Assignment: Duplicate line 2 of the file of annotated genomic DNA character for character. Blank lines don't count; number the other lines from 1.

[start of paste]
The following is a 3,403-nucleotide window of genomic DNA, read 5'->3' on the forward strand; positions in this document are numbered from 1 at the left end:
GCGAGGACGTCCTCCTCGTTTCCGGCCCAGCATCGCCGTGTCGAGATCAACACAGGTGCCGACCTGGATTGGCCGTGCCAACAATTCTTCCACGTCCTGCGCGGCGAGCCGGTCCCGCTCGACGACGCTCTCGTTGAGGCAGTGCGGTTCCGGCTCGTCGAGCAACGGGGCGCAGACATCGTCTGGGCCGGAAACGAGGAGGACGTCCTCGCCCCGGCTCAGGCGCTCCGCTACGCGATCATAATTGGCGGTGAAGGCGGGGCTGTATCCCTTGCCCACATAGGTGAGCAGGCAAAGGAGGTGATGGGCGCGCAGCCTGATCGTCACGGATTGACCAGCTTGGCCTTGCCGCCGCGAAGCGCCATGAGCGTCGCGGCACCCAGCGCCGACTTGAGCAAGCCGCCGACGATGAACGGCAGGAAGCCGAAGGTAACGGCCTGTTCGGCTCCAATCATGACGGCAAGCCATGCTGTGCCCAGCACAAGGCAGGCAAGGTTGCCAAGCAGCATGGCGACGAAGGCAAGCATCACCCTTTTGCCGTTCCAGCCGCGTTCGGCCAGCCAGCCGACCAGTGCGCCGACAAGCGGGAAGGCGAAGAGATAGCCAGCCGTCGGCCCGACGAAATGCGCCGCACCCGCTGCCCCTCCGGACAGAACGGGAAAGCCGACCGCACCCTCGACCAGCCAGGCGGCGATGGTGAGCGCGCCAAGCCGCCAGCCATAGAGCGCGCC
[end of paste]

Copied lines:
GCGAGGACGTCCTCCTCGTTTCCGGCCCAGCATCGCCGTGTCGAGATCAACACAGGTGCCGACCTGGATTGGCCGTGCCAACAATTCTTCCACGTCCTGCGCGGCGAGCCGGTCCCGCTCGACGACGCTCTCGTTGAGGCAGTGCGGTTCCGGCTCGTCGAGCAACGGGGCGCAGACATCGTCTGGGCCGGAAACGAGGAGGACGTCCTCGCCCCGGCTCAGGCGCTCCGCTACGCGATCATAATTGGCGGTGAAGGCGGGGCTGTATCCCTTGCCCACATAGGTGAGCAGGCAAAGGAGGTGATGGGCGCGCAGCCTGATCGTCACGGATTGACCAGCTTGGCCTTGCCGCCGCGAAGCGCCATGAGCGTCGCGGCACCCAGCGCCGACTTGAGCAAGCCGCCGACGATGAACGGCAGGAAGCCGAAGGTAACGGCCTGTTCGGCTCCAATCATGACGGCAAGCCATGCTGTGCCCAGCACAAGGCAGGCAAGGTTGCCAAGCAGCATGGCGACGAAGGCAAGCATCACCCTTTTGCCGTTCCAGCCGCGTTCGGCCAGCCAGCCGACCAGTGCGCCGACAAGCGGGAAGGCGAAGAGATAGCCAGCCGTCGGCCCGACGAAATGCGCCGCACCCGCTGCCCCTCCGGACAGAACGGGAAAGCCGACCGCACCCTCGACCAGCCAGGCGGCGATGGTGAGCGCGCCAAGCCGCCAGCCATAGAGCGCGCC